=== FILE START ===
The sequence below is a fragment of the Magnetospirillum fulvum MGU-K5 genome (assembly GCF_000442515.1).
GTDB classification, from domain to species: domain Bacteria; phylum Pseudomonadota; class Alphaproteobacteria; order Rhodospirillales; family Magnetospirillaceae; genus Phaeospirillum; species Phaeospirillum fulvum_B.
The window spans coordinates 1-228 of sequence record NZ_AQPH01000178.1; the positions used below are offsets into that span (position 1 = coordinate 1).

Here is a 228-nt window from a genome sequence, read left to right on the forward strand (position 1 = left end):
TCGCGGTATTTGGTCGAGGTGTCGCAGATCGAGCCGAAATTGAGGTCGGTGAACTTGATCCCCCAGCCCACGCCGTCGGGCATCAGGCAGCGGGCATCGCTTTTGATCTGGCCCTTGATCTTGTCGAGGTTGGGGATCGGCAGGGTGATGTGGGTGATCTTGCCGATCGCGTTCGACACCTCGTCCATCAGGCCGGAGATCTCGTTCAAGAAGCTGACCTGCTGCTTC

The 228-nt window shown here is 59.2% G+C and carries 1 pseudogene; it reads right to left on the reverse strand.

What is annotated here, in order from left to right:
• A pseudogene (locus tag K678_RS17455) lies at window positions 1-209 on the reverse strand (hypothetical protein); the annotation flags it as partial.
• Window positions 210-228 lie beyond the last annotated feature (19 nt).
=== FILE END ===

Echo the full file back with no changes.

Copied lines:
The sequence below is a fragment of the Magnetospirillum fulvum MGU-K5 genome (assembly GCF_000442515.1).
GTDB classification, from domain to species: domain Bacteria; phylum Pseudomonadota; class Alphaproteobacteria; order Rhodospirillales; family Magnetospirillaceae; genus Phaeospirillum; species Phaeospirillum fulvum_B.
The window spans coordinates 1-228 of sequence record NZ_AQPH01000178.1; the positions used below are offsets into that span (position 1 = coordinate 1).

Here is a 228-nt window from a genome sequence, read left to right on the forward strand (position 1 = left end):
TCGCGGTATTTGGTCGAGGTGTCGCAGATCGAGCCGAAATTGAGGTCGGTGAACTTGATCCCCCAGCCCACGCCGTCGGGCATCAGGCAGCGGGCATCGCTTTTGATCTGGCCCTTGATCTTGTCGAGGTTGGGGATCGGCAGGGTGATGTGGGTGATCTTGCCGATCGCGTTCGACACCTCGTCCATCAGGCCGGAGATCTCGTTCAAGAAGCTGACCTGCTGCTTC

The 228-nt window shown here is 59.2% G+C and carries 1 pseudogene; it reads right to left on the reverse strand.

What is annotated here, in order from left to right:
• A pseudogene (locus tag K678_RS17455) lies at window positions 1-209 on the reverse strand (hypothetical protein); the annotation flags it as partial.
• Window positions 210-228 lie beyond the last annotated feature (19 nt).